1984-01-01

    Agrobacterium tumefaciens is the causative agent of crown gall, a plant tumour that can arise on most species of dicotyledonous plants. The tumour-inducing capacity of the bacterium requires the presence of a large plasmid, designated the Ti plasmid, which itself contains two regions essential for

  4. Specific structural probing of plasmid-coded ribosomal RNAs from Escherichia coli

    DEFF Research Database (Denmark)

    Aagaard, C; Rosendahl, G; Dam, M

    1991-01-01

    The preferred method for construction and in vivo expression of mutagenised Escherichia coli ribosomal RNAs (rRNAs) is via high copy number plasmids. Transcription of wild-type rRNA from the seven chromosomal rrn operons in strains harbouring plasmid-coded mutant rRNAs leads to a heterogeneous...

  5. Partition-associated incompatibility caused by random assortment of pure plasmid clusters

    DEFF Research Database (Denmark)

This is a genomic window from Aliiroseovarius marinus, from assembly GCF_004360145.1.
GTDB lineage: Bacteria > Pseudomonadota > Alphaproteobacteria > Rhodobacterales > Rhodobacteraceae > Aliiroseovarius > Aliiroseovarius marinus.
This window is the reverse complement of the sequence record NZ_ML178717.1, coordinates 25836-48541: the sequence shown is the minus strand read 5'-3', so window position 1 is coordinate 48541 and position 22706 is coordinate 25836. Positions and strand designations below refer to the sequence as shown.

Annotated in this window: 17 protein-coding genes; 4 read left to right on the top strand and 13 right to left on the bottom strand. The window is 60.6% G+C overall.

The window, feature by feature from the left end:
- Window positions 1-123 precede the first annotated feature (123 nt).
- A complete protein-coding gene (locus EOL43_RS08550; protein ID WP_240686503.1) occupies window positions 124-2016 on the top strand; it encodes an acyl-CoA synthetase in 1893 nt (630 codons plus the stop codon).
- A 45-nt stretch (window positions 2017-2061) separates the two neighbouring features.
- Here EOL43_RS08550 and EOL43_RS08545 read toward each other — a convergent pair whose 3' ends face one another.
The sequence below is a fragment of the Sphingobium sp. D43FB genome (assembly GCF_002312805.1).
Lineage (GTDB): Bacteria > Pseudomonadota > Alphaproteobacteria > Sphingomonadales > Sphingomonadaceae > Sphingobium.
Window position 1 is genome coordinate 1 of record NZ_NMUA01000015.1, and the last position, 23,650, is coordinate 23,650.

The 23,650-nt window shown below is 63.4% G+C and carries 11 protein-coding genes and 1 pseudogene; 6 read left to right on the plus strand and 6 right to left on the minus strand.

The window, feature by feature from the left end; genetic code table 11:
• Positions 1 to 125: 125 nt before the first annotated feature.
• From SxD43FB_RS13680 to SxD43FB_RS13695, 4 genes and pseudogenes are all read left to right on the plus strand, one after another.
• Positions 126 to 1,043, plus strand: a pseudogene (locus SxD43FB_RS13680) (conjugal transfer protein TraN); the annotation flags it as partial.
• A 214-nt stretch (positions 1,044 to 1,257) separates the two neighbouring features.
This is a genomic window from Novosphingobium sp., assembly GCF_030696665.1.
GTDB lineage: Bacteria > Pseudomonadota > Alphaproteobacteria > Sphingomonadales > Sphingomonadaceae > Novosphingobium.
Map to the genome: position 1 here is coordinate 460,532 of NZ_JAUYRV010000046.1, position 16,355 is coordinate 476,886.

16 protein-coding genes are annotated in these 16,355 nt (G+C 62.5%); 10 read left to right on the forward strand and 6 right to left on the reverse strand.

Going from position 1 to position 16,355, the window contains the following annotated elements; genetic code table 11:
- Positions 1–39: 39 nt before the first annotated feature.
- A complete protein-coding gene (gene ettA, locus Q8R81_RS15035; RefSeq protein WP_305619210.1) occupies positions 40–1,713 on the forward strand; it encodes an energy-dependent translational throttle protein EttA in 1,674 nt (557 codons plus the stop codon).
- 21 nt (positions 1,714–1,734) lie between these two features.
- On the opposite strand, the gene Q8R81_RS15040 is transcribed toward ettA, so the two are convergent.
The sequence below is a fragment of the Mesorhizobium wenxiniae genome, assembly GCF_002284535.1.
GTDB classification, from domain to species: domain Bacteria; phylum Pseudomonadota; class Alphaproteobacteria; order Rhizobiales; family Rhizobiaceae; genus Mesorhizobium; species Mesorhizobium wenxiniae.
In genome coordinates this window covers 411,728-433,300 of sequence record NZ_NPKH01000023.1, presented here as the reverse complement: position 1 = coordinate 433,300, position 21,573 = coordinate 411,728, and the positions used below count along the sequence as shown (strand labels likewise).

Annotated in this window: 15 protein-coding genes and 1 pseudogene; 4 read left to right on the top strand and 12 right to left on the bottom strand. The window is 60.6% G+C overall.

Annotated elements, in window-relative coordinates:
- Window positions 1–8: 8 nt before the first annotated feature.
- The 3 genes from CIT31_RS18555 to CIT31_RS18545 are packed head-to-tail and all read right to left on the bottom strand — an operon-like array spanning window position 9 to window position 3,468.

Ebersbach, Gitte; Sherratt, David J; Gerdes, Kenn

    2005-01-01

    Summary Bacterial plasmids and chromosomes encode centromere-like partition loci that actively segregate DNA before cell division. The molecular mechanism behind DNA segregation in bacteria is largely unknown. Here we analyse the mechanism of partition-associated incompatibility for plasmid pB171...

  6. Conjugal plasmid transfer (pAM beta 1) in Lactobacillus plantarum.

    OpenAIRE

    Shrago, A W; Chassy, B M; Dobrogosz, W J

    1986-01-01

    The streptococcal plasmid pAM beta 1 (erythromycin resistance) was transferred via conjugation from Streptococcus faecalis to Lactobacillus plantarum and was transferred among L. plantarum strains. Streptococcus sanguis Challis was transformed with pAM beta 1 isolated from these transconjugants, and transformants harboring intact pAM beta 1 could conjugate the plasmid back to L. plantarum.

  7. Replicon typing of plasmids encoding resistance to newer beta-lactams.

    Science.gov (United States)

    Carattoli, Alessandra; Miriagou, Vivi; Bertini, Alessia; Loli, Alexandra; Colinon, Celine; Villa, Laura; Whichard, Jean M; Rossolini, Gian Maria

    2006-07-01

    Polymerase chain reaction-based replicon typing represents a novel method to describe the dissemination and follow the evolution of resistance plasmids. We used this approach to study 26 epidemiologically unrelated Enterobacteriaceae and demonstrate the dominance of incompatibility (Inc) A/C or Inc N-related plasmids carrying some emerging resistance determinants to extended-spectrum cephalosporins and carbapenems.